Thanks to Denise Ippolito who had been telling me for two years that Nik’s Tonal Contrast (in Color Efex Pro 4.1) was fantastic. And good luck to her this weekend; she is presenting her popular slide program, A Blend of Art and Nature at the 2011 Nature Visions Mid-Atlantic Photography Association Expo, November 11-13, 2011 in Manassas, Virginia (on the same bill as Art Wolfe!) You can learn more here.

You can save 15% on all NIK products by clicking here and entering BAA in the Promo Code box at check-out. Then hit Apply to see your savings. If you doubt me (could that be possible :)?), you can download a trial copy that will work for 15 days and allow you to create full sized images. Bet you can’t eat just one!

If you are confused by Regular and Hide-all Layer Masks (as I was for about eight years), check out Layer Masking for Dummies in the latest (free) update of Digital Basics, an e-mailable PDF that includes my complete Digital Workflow and dozens of great Photoshop tips, all written in my clear, easy to read, easy to follow style.

I will be sharing lots more examples of what Color Efex can do here over the next few months at least. In addition I will explore many of the other Color Efex filters, learn to use Control Points, and master Viveza. In my spare time. 🙂

Earn Free Contest Entries and Support both the Bulletins and the Blog by making all your B & H purchases here.

More and more folks are earning multiple contest entries with their B & H purchases. See here for details on that. Eleven great categories, 34 winning and honored images, and prize pools valued in excess of $20,000. Click here to visit the competition home page.

Shopper’s Guide

Below is a list of the gear mentioned in today’s blog post. Thanks a stack to all who have used the Shopper’s Guide links to purchase their gear as a thank you for all the free information that we bring you on the Blog and in the Bulletins. Before you purchase anything be sure to check out the advice in our Shopper’s Guide.

Canon EF 70-300mm f/4-5.6L IS USM zoom lens. This lightweight mid-range zoom lens is sharp as all get-out and has focused like a dream with every camera that I have used it with.
Canon EOS-7D. This lightweight digital camera body is surely the great value ever in the history of photography. It is so good that the newly announced EOS-1D X, Canon’s new flagship professional digital camera body has borrowed lots of 7D features. If you have a 7D be sure to get yourself a copy of our 7D User’s Guide.

And from the BAA On-line Store:

Canon EOS-1D Mark IV User’s Guide. Learn to use your Mark IV the way that I use mine. Also available for the 7D and the Mark III here.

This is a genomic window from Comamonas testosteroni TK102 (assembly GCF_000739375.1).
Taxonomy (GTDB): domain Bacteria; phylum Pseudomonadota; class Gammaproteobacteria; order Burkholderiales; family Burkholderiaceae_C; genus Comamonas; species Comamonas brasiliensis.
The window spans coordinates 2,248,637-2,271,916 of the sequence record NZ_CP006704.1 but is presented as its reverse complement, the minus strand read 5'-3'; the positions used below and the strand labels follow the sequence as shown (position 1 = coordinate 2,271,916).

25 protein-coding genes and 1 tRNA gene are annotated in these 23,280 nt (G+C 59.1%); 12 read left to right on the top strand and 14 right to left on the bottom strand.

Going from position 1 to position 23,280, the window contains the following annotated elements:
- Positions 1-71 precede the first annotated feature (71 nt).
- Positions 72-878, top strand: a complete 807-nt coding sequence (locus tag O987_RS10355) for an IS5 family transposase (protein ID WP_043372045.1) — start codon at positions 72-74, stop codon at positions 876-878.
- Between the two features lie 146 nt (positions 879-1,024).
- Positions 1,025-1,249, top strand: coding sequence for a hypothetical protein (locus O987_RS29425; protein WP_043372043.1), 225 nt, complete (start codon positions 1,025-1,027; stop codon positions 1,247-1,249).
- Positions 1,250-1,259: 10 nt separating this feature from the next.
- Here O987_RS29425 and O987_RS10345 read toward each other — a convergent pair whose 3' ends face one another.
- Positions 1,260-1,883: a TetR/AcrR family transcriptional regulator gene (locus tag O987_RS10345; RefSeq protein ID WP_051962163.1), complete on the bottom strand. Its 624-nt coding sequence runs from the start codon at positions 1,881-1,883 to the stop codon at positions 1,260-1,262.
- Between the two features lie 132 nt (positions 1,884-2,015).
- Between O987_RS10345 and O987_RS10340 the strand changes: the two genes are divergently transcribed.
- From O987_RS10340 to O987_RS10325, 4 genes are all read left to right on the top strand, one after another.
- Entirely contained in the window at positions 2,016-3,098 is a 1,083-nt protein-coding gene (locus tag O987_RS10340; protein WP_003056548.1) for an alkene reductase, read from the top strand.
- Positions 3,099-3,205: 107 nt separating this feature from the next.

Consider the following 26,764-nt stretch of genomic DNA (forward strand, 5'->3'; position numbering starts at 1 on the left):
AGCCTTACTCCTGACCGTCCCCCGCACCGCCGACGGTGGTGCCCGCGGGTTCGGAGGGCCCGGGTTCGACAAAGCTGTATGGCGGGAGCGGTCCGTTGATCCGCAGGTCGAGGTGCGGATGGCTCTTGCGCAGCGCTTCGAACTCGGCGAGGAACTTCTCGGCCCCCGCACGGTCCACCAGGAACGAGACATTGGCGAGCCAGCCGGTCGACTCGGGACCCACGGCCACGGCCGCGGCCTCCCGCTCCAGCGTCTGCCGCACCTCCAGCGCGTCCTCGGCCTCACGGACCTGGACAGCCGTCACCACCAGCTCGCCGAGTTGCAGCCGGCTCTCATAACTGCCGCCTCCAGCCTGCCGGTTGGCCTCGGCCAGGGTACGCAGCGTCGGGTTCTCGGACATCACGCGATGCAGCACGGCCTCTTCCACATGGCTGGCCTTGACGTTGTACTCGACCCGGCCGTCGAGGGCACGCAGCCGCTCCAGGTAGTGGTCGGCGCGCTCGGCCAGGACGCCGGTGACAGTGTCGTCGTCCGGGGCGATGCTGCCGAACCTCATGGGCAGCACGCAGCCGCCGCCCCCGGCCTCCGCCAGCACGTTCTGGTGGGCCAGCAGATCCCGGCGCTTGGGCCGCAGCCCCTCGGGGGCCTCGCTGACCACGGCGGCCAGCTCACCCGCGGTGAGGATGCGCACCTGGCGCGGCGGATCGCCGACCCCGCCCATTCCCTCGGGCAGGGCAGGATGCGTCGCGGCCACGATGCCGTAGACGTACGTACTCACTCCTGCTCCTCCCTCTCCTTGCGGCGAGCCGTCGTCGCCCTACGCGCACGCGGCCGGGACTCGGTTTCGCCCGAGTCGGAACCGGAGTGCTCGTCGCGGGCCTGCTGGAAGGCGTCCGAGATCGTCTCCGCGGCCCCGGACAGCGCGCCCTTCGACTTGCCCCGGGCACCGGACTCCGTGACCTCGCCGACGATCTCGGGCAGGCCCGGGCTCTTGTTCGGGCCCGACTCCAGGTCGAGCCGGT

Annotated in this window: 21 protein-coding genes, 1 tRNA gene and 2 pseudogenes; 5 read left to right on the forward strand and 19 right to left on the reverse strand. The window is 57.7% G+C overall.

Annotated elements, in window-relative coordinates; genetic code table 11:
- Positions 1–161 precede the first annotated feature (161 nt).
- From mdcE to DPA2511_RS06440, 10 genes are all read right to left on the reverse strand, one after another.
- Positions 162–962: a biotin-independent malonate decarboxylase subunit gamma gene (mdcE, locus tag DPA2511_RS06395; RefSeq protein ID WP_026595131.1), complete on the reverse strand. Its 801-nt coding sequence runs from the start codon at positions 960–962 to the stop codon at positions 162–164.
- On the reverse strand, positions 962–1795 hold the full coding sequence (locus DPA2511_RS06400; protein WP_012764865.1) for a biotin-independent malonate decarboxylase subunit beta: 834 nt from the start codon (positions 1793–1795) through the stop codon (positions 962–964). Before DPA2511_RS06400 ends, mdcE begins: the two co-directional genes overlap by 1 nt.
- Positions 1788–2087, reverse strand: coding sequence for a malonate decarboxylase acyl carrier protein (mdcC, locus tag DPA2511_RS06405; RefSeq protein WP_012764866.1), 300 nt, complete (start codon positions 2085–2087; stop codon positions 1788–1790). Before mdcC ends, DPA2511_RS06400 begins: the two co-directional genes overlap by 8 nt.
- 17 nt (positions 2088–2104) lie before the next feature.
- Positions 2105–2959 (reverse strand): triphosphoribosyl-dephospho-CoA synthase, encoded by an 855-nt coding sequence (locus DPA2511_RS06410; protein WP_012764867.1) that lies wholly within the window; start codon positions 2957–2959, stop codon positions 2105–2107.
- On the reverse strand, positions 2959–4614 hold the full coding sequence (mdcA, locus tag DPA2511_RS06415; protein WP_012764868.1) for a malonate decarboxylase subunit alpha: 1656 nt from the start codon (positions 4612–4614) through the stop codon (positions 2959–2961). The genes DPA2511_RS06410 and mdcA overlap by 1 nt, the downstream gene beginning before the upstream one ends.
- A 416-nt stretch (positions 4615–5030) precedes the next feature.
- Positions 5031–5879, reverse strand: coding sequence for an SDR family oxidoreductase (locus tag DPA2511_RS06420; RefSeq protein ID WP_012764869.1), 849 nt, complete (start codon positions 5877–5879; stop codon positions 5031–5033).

8 comments to Image Optimization Magic Part II

  • George Ealovega

    Thanks for the reply Art. I was only trying to offer alternative solutions to the problem you yourself encountered with the whites in the eagle head for those out there who cannot afford the cost of yet another plug-in. My son who I mentioned in my previous posting always reminds me that the beauty of Photoshop is that there are always a multitude of solutions to the same problem and after twenty-plus years in the film industry as a digital compositor, he says he still learns something new about Photoshop everyday.

    I was only referring to issues such your eagle-head which demonstrates that even with a perfect understanding of the rules of exposure, one can still have problems. I learned exposure at the feet of the likes of Ansel Adams and others which helped me immensely in delivering consistent photographs to my clients over my thirty-five year international career. These clients simply did not pay out five-grand in daily fees to photographers who could not deliver good film consistently.

    I love your work and your web-site but not everyone has the ability to up-grade their software on a monthly basis or needs to until they have mastered Photoshop & RAW imaging work in basics. You and your web-site are an invaluable source of information but not everyone has your resources or my own in which I have access to the hundreds of millions in proprietary digital software that my son’s digital film studio owns. I was simply trying to keep up the spirits and ambitions of those creative folks out there who are not as lucky as you or myself…that’s all. By the way, we have met more than once…a couple years back at my friend DuPont’s home in Vero Beach? Keep up the great work…love this site…George PS…do look up my son’s studio-site from the previous communication…it really is fascinating to see where digital is right now, at least to the big-boys!